He played county cricket for Yorkshire for 15 years before moving to Essex in 2004 due mainly to family reasons. He returned to Yorkshire for the 2007 season as their captain stating “They know I’ll run through brick walls for Yorkshire. I’ve come home”. He joined Matthew Hoggard in a seemingly formidable Yorkshire attack.
His reign as captain of Yorkshire got off to a flier. His opening five games saw three convincing Championship wins (versus Surrey, Durham and Worcestershire) and two one-day victories (versus Notts and Scotland).
Gough suffered a broken hand in June 2007 whilst achieving his best Yorkshire figures in 11 years. He took 6-47 before taking a blow from Kent’s Ryan McLaren, attempting to stop a straight drive off his own bowling. Despite suffering the injury, Gough bowled on briefly, taking the wicket of culprit McLaren.
In December 2005, Gough took part in the BBC television show Strictly Come Dancing, partnered with British National champion Lilia Kopylova. Gough noted that this would keep him fit whilst allowing him to spend the winter with his family and, visibly at least, had the support of his England colleagues. He went on to win both the main series and the 2005 Christmas Special. Two years later he returned to win the 2007 Christmas Special. Following this he took part in the Strictly Come Dancing live tour during January and February 2008.
In 2010, Gough became the face of UK supermarket chain ‘Costcutter’. Regularly featuring in their promotional trails on television. As an outspoken fan, Gough became the brand ambassador for Collier’s Powerful Welsh cheddar in 2010 making a number of appearances notably at the International Cheese Awards in Nantwich.
Darren and his wife Anna divorced in 2002, after 8 years of marriage but are now reconciled (Daily Telegraph 21 May 2009). They have two sons, Liam and Brennan. He served as the captain on one of the teams on the UK version of Hole in the Wall on the first series of the programme and as a captain of one of the teams in the third episode and the final of Sing If You Can. Gough now appears on Talksport, co-presenting the weekday afternoon drivetime show with Adrian Durham. His first show was broadcast on 20 March 2009. He was Kevin Pietersen‘s best man at his wedding. He supports Barnsley F.C. & Tottenham Hotspur F.C. & Milton Keynes Dons F.C..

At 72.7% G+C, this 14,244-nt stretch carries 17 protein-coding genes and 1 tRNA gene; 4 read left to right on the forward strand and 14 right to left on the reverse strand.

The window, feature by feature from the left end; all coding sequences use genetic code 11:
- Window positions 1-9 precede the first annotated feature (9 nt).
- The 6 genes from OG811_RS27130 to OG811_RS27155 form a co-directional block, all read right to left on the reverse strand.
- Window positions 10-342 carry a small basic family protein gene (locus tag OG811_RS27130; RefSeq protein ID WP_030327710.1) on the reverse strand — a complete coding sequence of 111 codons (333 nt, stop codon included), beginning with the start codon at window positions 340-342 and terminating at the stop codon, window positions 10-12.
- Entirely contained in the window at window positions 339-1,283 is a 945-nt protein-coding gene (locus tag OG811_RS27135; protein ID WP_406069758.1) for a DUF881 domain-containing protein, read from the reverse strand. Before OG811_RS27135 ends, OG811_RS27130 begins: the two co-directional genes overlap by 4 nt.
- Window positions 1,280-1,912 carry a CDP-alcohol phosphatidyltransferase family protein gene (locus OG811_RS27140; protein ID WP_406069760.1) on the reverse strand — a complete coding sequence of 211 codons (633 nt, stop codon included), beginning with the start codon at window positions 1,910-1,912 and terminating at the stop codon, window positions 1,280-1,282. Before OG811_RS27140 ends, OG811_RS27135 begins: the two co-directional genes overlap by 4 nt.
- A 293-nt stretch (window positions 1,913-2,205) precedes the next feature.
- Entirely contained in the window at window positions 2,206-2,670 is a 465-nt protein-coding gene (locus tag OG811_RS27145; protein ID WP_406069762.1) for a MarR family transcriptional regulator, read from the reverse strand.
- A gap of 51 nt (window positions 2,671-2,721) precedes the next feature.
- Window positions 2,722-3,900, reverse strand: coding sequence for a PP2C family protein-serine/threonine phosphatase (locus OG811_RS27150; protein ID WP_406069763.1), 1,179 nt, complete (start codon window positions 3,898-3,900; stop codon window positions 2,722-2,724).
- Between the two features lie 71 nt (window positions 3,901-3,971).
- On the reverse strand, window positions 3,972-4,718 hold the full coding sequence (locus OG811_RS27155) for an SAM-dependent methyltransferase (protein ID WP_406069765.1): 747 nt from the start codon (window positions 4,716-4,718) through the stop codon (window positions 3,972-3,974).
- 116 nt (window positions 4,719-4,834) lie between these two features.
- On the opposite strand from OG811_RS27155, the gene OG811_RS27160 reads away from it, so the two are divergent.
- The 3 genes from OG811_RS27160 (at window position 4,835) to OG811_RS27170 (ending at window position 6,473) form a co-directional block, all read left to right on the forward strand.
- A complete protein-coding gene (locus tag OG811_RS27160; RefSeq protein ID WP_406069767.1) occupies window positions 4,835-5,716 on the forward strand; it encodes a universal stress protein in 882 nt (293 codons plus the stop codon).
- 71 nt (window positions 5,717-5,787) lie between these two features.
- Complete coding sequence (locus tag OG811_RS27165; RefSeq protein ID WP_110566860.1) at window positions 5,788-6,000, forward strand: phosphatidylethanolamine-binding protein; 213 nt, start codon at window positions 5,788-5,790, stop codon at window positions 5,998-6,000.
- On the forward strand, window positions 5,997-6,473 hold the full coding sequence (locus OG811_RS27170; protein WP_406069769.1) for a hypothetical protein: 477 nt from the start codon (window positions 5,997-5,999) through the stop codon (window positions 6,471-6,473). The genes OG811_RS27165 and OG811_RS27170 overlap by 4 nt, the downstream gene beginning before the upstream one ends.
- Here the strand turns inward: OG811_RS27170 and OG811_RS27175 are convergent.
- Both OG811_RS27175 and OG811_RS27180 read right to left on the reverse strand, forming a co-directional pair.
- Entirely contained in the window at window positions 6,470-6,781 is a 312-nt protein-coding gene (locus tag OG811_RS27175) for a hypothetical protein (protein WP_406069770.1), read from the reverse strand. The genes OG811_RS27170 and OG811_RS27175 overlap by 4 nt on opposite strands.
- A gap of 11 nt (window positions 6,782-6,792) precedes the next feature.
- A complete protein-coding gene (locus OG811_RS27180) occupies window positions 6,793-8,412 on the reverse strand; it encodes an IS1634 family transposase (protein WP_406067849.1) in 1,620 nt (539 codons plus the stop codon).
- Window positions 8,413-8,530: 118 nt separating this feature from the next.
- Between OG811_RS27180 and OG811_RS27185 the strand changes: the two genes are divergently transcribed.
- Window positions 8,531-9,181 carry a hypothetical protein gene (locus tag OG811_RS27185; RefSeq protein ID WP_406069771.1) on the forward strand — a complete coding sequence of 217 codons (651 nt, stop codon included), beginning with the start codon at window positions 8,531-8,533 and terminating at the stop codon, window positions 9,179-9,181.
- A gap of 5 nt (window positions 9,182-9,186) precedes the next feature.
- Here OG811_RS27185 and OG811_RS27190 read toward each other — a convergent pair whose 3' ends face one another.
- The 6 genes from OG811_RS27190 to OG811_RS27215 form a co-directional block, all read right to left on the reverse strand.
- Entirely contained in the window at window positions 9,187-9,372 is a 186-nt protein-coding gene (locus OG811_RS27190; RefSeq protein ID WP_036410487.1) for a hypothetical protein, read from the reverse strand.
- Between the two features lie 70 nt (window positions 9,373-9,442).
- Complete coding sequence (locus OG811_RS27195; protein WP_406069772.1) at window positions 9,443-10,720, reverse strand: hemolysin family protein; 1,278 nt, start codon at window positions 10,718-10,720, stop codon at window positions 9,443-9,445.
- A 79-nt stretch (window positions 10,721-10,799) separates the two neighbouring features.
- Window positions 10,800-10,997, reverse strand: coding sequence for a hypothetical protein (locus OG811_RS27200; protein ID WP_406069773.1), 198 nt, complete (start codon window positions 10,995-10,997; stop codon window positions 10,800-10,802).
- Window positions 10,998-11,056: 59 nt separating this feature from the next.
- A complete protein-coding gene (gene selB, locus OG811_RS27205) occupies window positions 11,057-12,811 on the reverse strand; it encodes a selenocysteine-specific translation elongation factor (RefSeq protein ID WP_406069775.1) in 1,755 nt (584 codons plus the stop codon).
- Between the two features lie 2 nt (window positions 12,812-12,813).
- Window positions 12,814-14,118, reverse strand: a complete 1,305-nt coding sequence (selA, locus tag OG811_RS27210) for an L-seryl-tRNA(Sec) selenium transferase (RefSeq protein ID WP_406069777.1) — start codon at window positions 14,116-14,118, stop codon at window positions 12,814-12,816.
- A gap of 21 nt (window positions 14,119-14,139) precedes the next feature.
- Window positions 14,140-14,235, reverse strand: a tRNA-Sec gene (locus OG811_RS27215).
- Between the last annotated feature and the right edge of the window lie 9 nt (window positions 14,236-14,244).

Gough is close friends with fellow Yorkshireman (and Barnsley boy) former England and Sheffield Wednesday striker David Hirst. This was confirmed by Gough on Talksport’s afternoon Drivetime show on Wednesday 27 March 2013.
In July 2009, Gough revealed himself to be a supporter of the Conservative Party and offered his support to Nigel Adams’ parliamentary campaign for Selby and Ainsty. He was invited by David Cameron to be the Conservative Party candidate in the Barnsley Central by-election in February 2011, but declined due to other commitments. Initially Gough thought the invitation was a hoax and put the phone down. Cameron had to call again to confirm the invitation was genuine. Gough turned down the invitation, but made himself available to support the Tories during the by-election campaign.
Test 5 Wicket hauls
|1||6/49||7||Australia||Sydney Cricket Ground||Sydney||Australia||1995|
|2||5/40||16||New Zealand||Basin Reserve||Wellington||New Zealand||1997|
|3||5/149||18||Australia||Headingley Cricket Ground||Leeds||England||1997|
|4||6/42||25||South Africa||Headingley Cricket Ground||Leeds||England||1998|
|5||5/96||30||Australia||Melbourne Cricket Ground||Melbourne||Australia||1998|
|6||5/70||32||South Africa||New Wanderers Stadium||Johannesburg||South Africa||1999|
|7||5/109||39||West Indies||Edgbaston Cricket Ground||Birmingham||England||2000|
|9||5/103||55||Australia||Headingley Cricket Ground||Leeds||England||2001|
ODI 5 Wicket hauls
|1||5/44||5||Zimbabwe||Sydney Cricket Ground||Sydney||Australia||1994|
One Day International Cricket
Man of the Match awards
|1||Australia||Lord’s, London||25 May 1997||10-0-44-5 ; DNB||England won by 6 wickets.|
|2||Sri Lanka||Melbourne Cricket Ground, Melbourne||19 January 1999||10-3-28-4 ; DNB||England won by 7 wickets.|
|3||South Africa||Mangaung Oval, Bloemfontein||23 January 2000||10-1-29-4, 1 ct. ; DNB||England won by 9 wickets.|
|4||South Africa||Lord’s, London||12 July 2003||7-2-9-2 ; DNB||England won by 7 wickets.|